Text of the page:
Growing up, I felt the need to wear a mask and to hide my true self from the world. My parents had extremely high standards for my brother and me, so I felt disconnected from my schoolmates and friends. Being a young high schooler, I didn’t understand why I couldn’t wear certain outfits or why I had curfew at 10 on the weekends when the people around me could wear what they wanted and stay out as late as long as their heart desired. On the outside I appeared to be successful and optimistic, but inside I felt unknown and lonely. I fooled every friend who knew me. I kept running from the purpose God called me to pursue and joined a group of friends who were great kids, but who didn’t encourage me to draw closer to God. Ultimately God transformed me my freshmen year of college as those friendships dissolved and as God provided new, godly friendships to take their place. Through these God-appointed relationships, I felt the comfort and freedom to be my true self: loving, silly, and encouraging.
In college, one of my favorite movies of all times was Phantom of the Opera. I have always been a big fan of musicals, so it naturally holds a place in my heart. My favorite part of the entire movie is a scene where they hold a masquerade. Everyone dances and sings, wearing elaborate masks as they celebrate their upcoming season at the opera. As they parade around dancing with their masked partner, they sing:
Masquerade! Seething shadows breathing lies . . .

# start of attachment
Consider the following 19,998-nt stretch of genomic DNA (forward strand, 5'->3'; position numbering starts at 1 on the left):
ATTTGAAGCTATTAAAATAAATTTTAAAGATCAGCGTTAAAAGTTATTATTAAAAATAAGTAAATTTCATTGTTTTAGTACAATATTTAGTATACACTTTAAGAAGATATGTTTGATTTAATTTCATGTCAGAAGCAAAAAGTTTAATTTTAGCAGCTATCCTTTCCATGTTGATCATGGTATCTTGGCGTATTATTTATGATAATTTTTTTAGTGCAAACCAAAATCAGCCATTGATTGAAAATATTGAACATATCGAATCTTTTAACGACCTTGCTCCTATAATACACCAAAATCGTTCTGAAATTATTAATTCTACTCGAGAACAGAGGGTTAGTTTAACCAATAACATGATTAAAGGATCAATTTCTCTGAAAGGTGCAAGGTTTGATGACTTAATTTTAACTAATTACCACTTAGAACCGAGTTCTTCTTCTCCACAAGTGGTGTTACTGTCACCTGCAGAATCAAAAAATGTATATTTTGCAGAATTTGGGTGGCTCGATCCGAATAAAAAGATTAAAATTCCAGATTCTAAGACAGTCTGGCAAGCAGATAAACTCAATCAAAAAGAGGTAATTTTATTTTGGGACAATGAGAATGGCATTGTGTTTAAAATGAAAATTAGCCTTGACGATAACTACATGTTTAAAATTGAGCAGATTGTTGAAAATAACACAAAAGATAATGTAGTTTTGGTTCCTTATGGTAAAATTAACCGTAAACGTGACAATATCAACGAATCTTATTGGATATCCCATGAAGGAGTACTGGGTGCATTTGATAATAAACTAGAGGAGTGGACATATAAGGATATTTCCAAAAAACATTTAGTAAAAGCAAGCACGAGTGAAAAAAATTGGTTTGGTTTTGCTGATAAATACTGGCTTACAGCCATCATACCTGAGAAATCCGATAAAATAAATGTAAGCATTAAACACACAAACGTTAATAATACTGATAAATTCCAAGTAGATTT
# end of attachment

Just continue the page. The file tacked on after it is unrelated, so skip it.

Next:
Masquerade! You can fool any friend who ever knew you!
Masquerade! Leering satyrs, peering eyes . . .
Masquerade! Run and hide – but a face will still pursue you!
Like they sing in the musical, you can run and hide – but a face will still pursue you! Luckily for me the person who pursued me in college was God, despite how far I ran from Him and how I lost my dependency on Him.
Masks have multiple purposes. In the Phantom of the Opera, the phantom wears a mask to cover his scars and his deformities resulting from his past and his birth. God desires for us to uncover our scars and open wounds from the past so He can heal them.
Then they cried to the Lord in their trouble, and he saved them from their distress. He sent forth his word and healed them; he rescued them from the grave. Let them give thanks to the Lord for his unfailing love and his wonderful deeds. – Psalm 107:19-21
Masks can also cover our beauty. Some of us have wonderful stories to share, but we cover ourselves out of fear of rejection or fear of unsuccessfulness. Satan pours lies into us about our worth, our appearance, and our impact because he knows that when we truly take off our masks, we will be a force to reckon with.
Very truly I tell you, whoever believes in me will do the works I have been doing, and they will do even greater things than these, because I am going to the Father. – John 14:12
Lastly, we can wear masks to become another person, disguising our true self. We see others and wish we had their life: their clothes, their relationships, their money, their job. However, God created YOU for a wonderful purpose that only you can fulfill. So while you’re trying to be someone else, the world is missing out on the change that only you can bring.
For we are God’s handiwork, created in Christ Jesus to do good works, which God prepared in advance for us to do. – Ephesians 2:10
Many of us still wear masks to this day covering our scars, hiding our beauty, and disguising our true selves. For some of us, our masks have become too permanent. As you go throughout this week, ask God to reveal what areas of your life you’re living in masquerade. Find a few friends you can confide in and let them know of areas where you’ve covered yourself due to shame, fear, and dislike. By removing our masks, we will be able to live a life with healing, without regret, and in freedom.